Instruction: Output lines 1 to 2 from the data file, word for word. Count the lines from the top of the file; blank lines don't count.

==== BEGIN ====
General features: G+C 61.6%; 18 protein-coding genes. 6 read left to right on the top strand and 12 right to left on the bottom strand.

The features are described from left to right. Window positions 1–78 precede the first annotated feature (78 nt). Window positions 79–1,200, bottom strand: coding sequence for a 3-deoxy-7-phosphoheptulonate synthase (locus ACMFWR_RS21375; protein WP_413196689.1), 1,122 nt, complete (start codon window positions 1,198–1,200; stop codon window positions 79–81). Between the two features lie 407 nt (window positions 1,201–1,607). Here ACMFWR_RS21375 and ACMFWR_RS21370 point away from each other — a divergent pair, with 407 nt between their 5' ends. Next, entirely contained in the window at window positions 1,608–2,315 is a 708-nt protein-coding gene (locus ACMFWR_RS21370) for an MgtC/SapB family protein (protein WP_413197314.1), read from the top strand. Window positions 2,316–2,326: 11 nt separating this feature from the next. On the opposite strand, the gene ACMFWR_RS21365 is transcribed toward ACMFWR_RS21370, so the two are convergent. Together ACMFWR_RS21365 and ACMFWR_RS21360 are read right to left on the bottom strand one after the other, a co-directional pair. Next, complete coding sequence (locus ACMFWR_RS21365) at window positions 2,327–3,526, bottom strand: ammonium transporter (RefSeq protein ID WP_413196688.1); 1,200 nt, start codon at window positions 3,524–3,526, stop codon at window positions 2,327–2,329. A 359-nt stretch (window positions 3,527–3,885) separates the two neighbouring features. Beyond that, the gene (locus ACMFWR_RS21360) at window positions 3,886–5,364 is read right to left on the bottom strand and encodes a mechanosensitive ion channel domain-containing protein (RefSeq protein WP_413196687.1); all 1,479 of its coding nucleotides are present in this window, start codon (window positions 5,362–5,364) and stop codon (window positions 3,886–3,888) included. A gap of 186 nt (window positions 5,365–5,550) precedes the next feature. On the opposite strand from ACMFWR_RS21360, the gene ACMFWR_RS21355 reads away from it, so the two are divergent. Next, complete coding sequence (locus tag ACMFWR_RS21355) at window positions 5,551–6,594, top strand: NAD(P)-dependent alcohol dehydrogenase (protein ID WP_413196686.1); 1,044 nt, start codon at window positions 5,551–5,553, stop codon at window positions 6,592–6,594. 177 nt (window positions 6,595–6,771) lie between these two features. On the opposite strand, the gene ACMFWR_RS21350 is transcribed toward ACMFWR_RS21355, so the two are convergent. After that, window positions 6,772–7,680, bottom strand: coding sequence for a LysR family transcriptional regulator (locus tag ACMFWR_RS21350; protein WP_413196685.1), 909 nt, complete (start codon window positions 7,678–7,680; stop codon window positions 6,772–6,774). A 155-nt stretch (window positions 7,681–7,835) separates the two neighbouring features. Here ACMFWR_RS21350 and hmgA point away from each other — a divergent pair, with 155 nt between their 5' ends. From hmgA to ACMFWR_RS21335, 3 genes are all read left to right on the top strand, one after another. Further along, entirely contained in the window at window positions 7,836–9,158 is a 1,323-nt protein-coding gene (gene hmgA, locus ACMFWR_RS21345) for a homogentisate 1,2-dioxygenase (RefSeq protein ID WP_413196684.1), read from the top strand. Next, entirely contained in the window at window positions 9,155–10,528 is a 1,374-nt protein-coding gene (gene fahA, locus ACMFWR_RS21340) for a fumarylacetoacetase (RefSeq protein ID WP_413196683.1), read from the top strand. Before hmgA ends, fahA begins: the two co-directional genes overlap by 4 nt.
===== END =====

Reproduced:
General features: G+C 61.6%; 18 protein-coding genes. 6 read left to right on the top strand and 12 right to left on the bottom strand.

The features are described from left to right. Window positions 1–78 precede the first annotated feature (78 nt). Window positions 79–1,200, bottom strand: coding sequence for a 3-deoxy-7-phosphoheptulonate synthase (locus ACMFWR_RS21375; protein WP_413196689.1), 1,122 nt, complete (start codon window positions 1,198–1,200; stop codon window positions 79–81). Between the two features lie 407 nt (window positions 1,201–1,607). Here ACMFWR_RS21375 and ACMFWR_RS21370 point away from each other — a divergent pair, with 407 nt between their 5' ends. Next, entirely contained in the window at window positions 1,608–2,315 is a 708-nt protein-coding gene (locus ACMFWR_RS21370) for an MgtC/SapB family protein (protein WP_413197314.1), read from the top strand. Window positions 2,316–2,326: 11 nt separating this feature from the next. On the opposite strand, the gene ACMFWR_RS21365 is transcribed toward ACMFWR_RS21370, so the two are convergent. Together ACMFWR_RS21365 and ACMFWR_RS21360 are read right to left on the bottom strand one after the other, a co-directional pair. Next, complete coding sequence (locus ACMFWR_RS21365) at window positions 2,327–3,526, bottom strand: ammonium transporter (RefSeq protein ID WP_413196688.1); 1,200 nt, start codon at window positions 3,524–3,526, stop codon at window positions 2,327–2,329. A 359-nt stretch (window positions 3,527–3,885) separates the two neighbouring features. Beyond that, the gene (locus ACMFWR_RS21360) at window positions 3,886–5,364 is read right to left on the bottom strand and encodes a mechanosensitive ion channel domain-containing protein (RefSeq protein WP_413196687.1); all 1,479 of its coding nucleotides are present in this window, start codon (window positions 5,362–5,364) and stop codon (window positions 3,886–3,888) included. A gap of 186 nt (window positions 5,365–5,550) precedes the next feature. On the opposite strand from ACMFWR_RS21360, the gene ACMFWR_RS21355 reads away from it, so the two are divergent. Next, complete coding sequence (locus tag ACMFWR_RS21355) at window positions 5,551–6,594, top strand: NAD(P)-dependent alcohol dehydrogenase (protein ID WP_413196686.1); 1,044 nt, start codon at window positions 5,551–5,553, stop codon at window positions 6,592–6,594. 177 nt (window positions 6,595–6,771) lie between these two features. On the opposite strand, the gene ACMFWR_RS21350 is transcribed toward ACMFWR_RS21355, so the two are convergent. After that, window positions 6,772–7,680, bottom strand: coding sequence for a LysR family transcriptional regulator (locus tag ACMFWR_RS21350; protein WP_413196685.1), 909 nt, complete (start codon window positions 7,678–7,680; stop codon window positions 6,772–6,774). A 155-nt stretch (window positions 7,681–7,835) separates the two neighbouring features. Here ACMFWR_RS21350 and hmgA point away from each other — a divergent pair, with 155 nt between their 5' ends. From hmgA to ACMFWR_RS21335, 3 genes are all read left to right on the top strand, one after another. Further along, entirely contained in the window at window positions 7,836–9,158 is a 1,323-nt protein-coding gene (gene hmgA, locus ACMFWR_RS21345) for a homogentisate 1,2-dioxygenase (RefSeq protein ID WP_413196684.1), read from the top strand. Next, entirely contained in the window at window positions 9,155–10,528 is a 1,374-nt protein-coding gene (gene fahA, locus ACMFWR_RS21340) for a fumarylacetoacetase (RefSeq protein ID WP_413196683.1), read from the top strand. Before hmgA ends, fahA begins: the two co-directional genes overlap by 4 nt.